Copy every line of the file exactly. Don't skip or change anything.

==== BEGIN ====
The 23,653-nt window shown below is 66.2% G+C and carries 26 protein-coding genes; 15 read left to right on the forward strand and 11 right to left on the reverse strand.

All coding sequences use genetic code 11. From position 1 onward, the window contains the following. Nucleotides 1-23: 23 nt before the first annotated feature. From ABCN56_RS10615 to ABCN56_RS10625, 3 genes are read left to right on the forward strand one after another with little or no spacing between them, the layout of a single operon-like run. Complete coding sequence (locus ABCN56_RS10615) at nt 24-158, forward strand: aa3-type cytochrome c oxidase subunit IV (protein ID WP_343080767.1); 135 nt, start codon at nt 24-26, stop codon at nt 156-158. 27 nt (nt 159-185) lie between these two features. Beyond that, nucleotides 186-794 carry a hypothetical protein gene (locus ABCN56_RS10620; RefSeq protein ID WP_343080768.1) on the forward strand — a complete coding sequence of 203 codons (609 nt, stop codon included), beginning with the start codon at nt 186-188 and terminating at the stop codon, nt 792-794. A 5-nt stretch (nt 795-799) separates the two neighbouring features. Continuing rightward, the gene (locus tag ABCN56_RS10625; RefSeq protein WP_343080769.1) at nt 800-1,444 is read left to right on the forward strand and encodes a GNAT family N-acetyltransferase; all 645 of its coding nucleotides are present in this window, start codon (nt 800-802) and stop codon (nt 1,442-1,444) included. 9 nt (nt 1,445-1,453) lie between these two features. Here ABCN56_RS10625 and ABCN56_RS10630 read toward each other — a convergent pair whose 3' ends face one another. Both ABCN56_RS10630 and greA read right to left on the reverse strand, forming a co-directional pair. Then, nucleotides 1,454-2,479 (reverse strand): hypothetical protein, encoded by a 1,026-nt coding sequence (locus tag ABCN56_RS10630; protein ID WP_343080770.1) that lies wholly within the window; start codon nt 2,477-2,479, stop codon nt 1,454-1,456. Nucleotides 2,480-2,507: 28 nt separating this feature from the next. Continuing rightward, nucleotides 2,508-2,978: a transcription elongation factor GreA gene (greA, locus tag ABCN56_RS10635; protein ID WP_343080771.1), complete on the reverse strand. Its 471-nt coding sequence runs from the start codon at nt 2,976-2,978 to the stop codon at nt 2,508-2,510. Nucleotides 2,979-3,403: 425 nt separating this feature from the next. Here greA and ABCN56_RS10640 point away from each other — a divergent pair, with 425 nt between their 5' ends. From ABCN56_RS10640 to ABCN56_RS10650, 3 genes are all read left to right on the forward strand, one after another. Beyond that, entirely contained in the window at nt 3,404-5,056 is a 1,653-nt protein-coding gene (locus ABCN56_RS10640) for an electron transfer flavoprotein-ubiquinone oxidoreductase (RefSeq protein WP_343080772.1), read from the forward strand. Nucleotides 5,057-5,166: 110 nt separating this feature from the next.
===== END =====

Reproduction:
The 23,653-nt window shown below is 66.2% G+C and carries 26 protein-coding genes; 15 read left to right on the forward strand and 11 right to left on the reverse strand.

All coding sequences use genetic code 11. From position 1 onward, the window contains the following. Nucleotides 1-23: 23 nt before the first annotated feature. From ABCN56_RS10615 to ABCN56_RS10625, 3 genes are read left to right on the forward strand one after another with little or no spacing between them, the layout of a single operon-like run. Complete coding sequence (locus ABCN56_RS10615) at nt 24-158, forward strand: aa3-type cytochrome c oxidase subunit IV (protein ID WP_343080767.1); 135 nt, start codon at nt 24-26, stop codon at nt 156-158. 27 nt (nt 159-185) lie between these two features. Beyond that, nucleotides 186-794 carry a hypothetical protein gene (locus ABCN56_RS10620; RefSeq protein ID WP_343080768.1) on the forward strand — a complete coding sequence of 203 codons (609 nt, stop codon included), beginning with the start codon at nt 186-188 and terminating at the stop codon, nt 792-794. A 5-nt stretch (nt 795-799) separates the two neighbouring features. Continuing rightward, the gene (locus tag ABCN56_RS10625; RefSeq protein WP_343080769.1) at nt 800-1,444 is read left to right on the forward strand and encodes a GNAT family N-acetyltransferase; all 645 of its coding nucleotides are present in this window, start codon (nt 800-802) and stop codon (nt 1,442-1,444) included. 9 nt (nt 1,445-1,453) lie between these two features. Here ABCN56_RS10625 and ABCN56_RS10630 read toward each other — a convergent pair whose 3' ends face one another. Both ABCN56_RS10630 and greA read right to left on the reverse strand, forming a co-directional pair. Then, nucleotides 1,454-2,479 (reverse strand): hypothetical protein, encoded by a 1,026-nt coding sequence (locus tag ABCN56_RS10630; protein ID WP_343080770.1) that lies wholly within the window; start codon nt 2,477-2,479, stop codon nt 1,454-1,456. Nucleotides 2,480-2,507: 28 nt separating this feature from the next. Continuing rightward, nucleotides 2,508-2,978: a transcription elongation factor GreA gene (greA, locus tag ABCN56_RS10635; protein ID WP_343080771.1), complete on the reverse strand. Its 471-nt coding sequence runs from the start codon at nt 2,976-2,978 to the stop codon at nt 2,508-2,510. Nucleotides 2,979-3,403: 425 nt separating this feature from the next. Here greA and ABCN56_RS10640 point away from each other — a divergent pair, with 425 nt between their 5' ends. From ABCN56_RS10640 to ABCN56_RS10650, 3 genes are all read left to right on the forward strand, one after another. Beyond that, entirely contained in the window at nt 3,404-5,056 is a 1,653-nt protein-coding gene (locus ABCN56_RS10640) for an electron transfer flavoprotein-ubiquinone oxidoreductase (RefSeq protein WP_343080772.1), read from the forward strand. Nucleotides 5,057-5,166: 110 nt separating this feature from the next.